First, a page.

David A Fulton Research Group

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David A Fulton Research Group
Based in the School of Chemistry at Newcastle University, we are organic chemists performing creative and imaginative research in the fields of polymer and supramolecular chemistry.  Here you can find out more about what’s going on in our laboratory, including our current and research. The DAF group are based in the School of Chemistry's Chemical Nanoscience Laboratory, and have received generous funding from EPSRC, EU-FP7, The Royal Society, and the regional development agency OneNorthEast.

News and Research Highlights

Orthogonal Bond Breaking and Forming

The design and study of functional systems of molecules is an area of interest within the growing field of systems chemistry.  The concept of orthogonality, which is well-established in synthetic chemistry, has started to emerge as a powerful tool to embed increased sophistication into functional systems.  Stunning examples of e.g. molecular machines, interlocked molecules, dynamic combinatorial libraries and responsive materials have all recently emerged where orthogonal supramolecular interactions lie at the heart of their unique features.

Graphical abstract: Orthogonal breaking and forming of dynamic covalent imine and disulfide bonds in aqueous solution

So-called dynamic covalent bonds (DCBs) present possibilities as potential orthogonal supramolecular interactions, and in this work (click here) we demonstrate how two well-known DCBs—disulfide and imine bonds—can be selectively cleaved and reformed in the presence of the other upon the application of orthogonal stimuli.  Key to this achievement is the judicious choice of reaction partners to ensure that no unwanted competing processes are present, and the establishment of well-defined operating limits within which the system is shown to retain its orthogonality.

This work will pave the way for the future development of more complex responsive chemical systems and materials.


Templating carbohydrate polymers with lectins

Carbohydrate-protein interactions are important in biology, playing important roles in cell-cell interactions and infections caused by viral and bacterial pathogens.  For example, cholera is caused by proteins secreted by the Vibrio cholera bacteria and which start their process of cell infection by binding to carbohydrates displayed on the surfaces of cells.  Consequently, there has been much effort to understand better carbohydrate-protein interactions with the aim of developing effective inhibitors which may lessen the effects of the cholera toxin.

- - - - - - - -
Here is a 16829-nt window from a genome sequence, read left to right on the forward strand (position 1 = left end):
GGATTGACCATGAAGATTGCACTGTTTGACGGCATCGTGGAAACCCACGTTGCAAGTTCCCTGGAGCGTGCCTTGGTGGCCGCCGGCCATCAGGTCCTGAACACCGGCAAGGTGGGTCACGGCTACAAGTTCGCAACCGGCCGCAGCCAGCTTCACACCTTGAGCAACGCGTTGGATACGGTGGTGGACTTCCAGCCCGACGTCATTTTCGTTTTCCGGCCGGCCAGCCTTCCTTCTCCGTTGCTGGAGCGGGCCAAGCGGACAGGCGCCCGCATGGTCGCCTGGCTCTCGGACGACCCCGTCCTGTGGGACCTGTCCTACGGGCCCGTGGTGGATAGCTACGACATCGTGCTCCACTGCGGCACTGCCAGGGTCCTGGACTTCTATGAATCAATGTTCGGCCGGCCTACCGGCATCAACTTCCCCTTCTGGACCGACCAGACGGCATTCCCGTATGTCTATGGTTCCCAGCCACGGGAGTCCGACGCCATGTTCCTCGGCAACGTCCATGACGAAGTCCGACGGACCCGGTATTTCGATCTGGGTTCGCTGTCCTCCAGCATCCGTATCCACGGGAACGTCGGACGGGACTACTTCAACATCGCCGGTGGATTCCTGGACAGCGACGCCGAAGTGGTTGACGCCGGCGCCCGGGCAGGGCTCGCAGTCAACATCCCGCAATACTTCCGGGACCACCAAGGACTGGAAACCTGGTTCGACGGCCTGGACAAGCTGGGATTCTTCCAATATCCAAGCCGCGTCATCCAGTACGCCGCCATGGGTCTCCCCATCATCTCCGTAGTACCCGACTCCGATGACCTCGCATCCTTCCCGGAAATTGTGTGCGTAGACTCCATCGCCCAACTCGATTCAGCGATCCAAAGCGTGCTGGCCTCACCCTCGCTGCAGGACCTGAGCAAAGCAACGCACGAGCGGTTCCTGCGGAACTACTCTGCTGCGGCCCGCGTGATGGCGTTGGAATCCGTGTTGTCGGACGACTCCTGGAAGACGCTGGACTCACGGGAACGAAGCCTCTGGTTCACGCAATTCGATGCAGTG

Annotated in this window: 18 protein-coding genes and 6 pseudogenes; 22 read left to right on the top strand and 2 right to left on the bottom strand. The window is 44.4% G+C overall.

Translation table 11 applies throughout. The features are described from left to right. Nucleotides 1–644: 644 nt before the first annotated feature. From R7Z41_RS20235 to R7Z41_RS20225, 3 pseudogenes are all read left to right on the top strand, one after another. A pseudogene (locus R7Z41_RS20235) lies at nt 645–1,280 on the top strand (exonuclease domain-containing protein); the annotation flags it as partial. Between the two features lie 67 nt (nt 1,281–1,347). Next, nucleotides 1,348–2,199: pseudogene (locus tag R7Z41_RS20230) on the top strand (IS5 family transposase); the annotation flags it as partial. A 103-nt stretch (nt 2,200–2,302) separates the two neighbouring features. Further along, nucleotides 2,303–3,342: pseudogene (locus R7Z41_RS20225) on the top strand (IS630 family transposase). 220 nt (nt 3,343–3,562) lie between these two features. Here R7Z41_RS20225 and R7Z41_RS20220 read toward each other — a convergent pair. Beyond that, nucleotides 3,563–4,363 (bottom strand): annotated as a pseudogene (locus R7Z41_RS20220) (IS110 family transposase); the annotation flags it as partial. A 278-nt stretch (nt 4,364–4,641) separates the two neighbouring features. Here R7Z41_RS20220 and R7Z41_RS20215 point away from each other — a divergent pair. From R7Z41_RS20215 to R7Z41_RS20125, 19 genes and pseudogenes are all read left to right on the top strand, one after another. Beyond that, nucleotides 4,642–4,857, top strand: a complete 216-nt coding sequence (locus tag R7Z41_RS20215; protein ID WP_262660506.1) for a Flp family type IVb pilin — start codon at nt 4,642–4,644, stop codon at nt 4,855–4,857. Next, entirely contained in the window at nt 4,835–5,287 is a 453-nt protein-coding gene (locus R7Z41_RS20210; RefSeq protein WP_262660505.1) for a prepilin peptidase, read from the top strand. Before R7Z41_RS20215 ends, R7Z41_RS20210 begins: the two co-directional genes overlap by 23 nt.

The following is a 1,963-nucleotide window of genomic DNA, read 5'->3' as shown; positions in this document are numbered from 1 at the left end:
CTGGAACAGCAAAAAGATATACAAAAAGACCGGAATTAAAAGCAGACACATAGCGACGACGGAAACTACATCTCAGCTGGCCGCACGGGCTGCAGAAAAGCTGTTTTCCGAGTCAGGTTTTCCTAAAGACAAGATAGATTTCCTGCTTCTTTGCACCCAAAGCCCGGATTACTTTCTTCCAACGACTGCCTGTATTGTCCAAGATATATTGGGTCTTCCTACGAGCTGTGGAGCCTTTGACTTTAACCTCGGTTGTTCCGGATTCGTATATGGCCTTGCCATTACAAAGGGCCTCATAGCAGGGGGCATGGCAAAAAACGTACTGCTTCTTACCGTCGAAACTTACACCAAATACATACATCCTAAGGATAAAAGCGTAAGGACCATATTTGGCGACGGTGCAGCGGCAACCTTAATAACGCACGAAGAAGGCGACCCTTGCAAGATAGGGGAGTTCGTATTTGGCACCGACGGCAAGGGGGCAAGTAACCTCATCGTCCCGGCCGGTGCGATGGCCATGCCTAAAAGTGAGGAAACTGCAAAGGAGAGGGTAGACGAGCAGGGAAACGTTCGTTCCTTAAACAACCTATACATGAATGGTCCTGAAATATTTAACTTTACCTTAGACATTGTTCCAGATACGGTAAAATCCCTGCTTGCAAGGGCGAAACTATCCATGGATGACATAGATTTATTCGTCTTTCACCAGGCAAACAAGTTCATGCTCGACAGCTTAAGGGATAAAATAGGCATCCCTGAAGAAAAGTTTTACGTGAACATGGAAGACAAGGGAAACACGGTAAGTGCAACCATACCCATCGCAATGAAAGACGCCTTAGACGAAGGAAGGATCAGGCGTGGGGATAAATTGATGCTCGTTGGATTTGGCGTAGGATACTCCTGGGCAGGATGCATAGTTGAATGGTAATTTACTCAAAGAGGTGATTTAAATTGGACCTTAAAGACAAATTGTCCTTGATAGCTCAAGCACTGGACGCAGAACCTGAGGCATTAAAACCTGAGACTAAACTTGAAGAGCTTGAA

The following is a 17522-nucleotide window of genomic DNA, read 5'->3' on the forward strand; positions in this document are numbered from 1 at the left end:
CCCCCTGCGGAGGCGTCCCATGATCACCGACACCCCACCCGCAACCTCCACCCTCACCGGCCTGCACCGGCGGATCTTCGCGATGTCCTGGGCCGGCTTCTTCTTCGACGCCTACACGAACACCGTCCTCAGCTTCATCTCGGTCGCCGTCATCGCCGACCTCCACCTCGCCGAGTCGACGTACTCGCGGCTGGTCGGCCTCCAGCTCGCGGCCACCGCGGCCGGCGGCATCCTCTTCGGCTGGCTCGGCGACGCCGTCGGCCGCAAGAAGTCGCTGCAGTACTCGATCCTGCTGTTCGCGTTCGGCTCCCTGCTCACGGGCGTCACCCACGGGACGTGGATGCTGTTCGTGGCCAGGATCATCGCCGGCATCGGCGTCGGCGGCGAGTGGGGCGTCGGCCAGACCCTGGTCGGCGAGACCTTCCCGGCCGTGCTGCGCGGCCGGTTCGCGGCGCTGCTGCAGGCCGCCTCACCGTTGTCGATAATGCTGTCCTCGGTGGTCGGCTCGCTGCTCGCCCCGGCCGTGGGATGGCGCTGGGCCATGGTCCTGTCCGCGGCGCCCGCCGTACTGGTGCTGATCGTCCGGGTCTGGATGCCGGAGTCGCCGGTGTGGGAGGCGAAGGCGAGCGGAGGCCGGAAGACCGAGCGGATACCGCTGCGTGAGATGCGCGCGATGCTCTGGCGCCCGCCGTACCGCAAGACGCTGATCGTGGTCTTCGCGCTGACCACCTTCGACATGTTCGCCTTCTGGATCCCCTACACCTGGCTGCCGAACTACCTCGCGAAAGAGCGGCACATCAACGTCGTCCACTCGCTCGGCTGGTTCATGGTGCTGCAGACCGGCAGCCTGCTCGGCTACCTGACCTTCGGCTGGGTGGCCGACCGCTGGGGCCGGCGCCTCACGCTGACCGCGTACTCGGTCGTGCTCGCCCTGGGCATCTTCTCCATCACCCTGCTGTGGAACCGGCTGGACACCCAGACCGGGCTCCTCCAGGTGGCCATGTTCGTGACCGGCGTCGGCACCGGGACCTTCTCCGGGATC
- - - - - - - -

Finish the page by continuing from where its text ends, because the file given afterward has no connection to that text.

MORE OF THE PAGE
In work described in Organic and Biomolecular Chemistry (click here), we describe a conceptually new method for preparing synthetic polymers which can bind to heat labile toxin, a carbohydrate binding protein which is structurally very similar to cholera toxin.  Our method uses the protein itself to act as a template, onto which the polymer binds and selects carbohydrate residues which improve its binding affinity from a pool of residues. These residues can adapt their positions upon the polymer to maximize their binding with toxin. We show that the polymer is able to enhance its binding by about one order of magnitude, selecting those carbohydrate residues which presumably promote stronger binding and discarding those which do not.  We anticipate that we will be able to build upon this proof of concept and develop polymers which can bind more strongly to carbohydrate-binding proteins.





July 2015 We are happy to welcome Dr Gema Dura to the group.  Gema is a graduate of University of Castilla-La Mancha in Spain, where she completed a PhD in coordination/supramolecular chemistry.  After a short postoctoral stay she has moved to Newcastle to begin on a new project involving hydrogel materials derived from polymeric proteins.



June 2015 Michael's paper in Chemical Communications is published.  This work shows that, with care, disulfide and imine bonds can be selectively broken and reformed in the presence of one another, opening the door for next generation stimuli-responsive materials. Click here.



June 2015 DAFs article about the poor retention of secondary school chemistry teachers in UK secondary schools is published in the June issue of Chemistry World magazine.  Click here.



January 2015 Clare's paper describing a new approach towards the design of carbohydrate polymers which bind lectins is published in Organic and Biomolecular Chemistry.  Click here.



December 2014 Ben Murray (2009-2011) will soon be joining the faculty of Hull University as a lecturer in Inorganic Chemistry.  Well done to Ben!

November 2014 DAF presented the work of Dan Coleman and Marta Pujol on siRNA delivery at the Emerging Nanomaterials for Healthcare symposium at Warwick University.

October 2014 The group are happy to welcome Dr Antonio Ruiz-Sanchez and Ahmed Ejaz.  Antonio will be working on anti-biofouling coatings and Ahmed will be working on single-chain polymer nanoparticles.

September 2014 Niza’s paper on composite nanoparticles which can simultaneously display enhanced luminescence and Raman spectra has just been published in Chemical Communications.  Click here to read article.

August 2014 Congratulations to Clare for successfully defending her PhD dissertation.  Proving that quality always beats quantity, her thesis came in at less than 100 pages.  Clare is now the third PhD student to graduate from the DAF group. Clare will be joining the lab of Dr Bruce Turnbull at Leeds University on an EPSRC Doctoral Fellowship.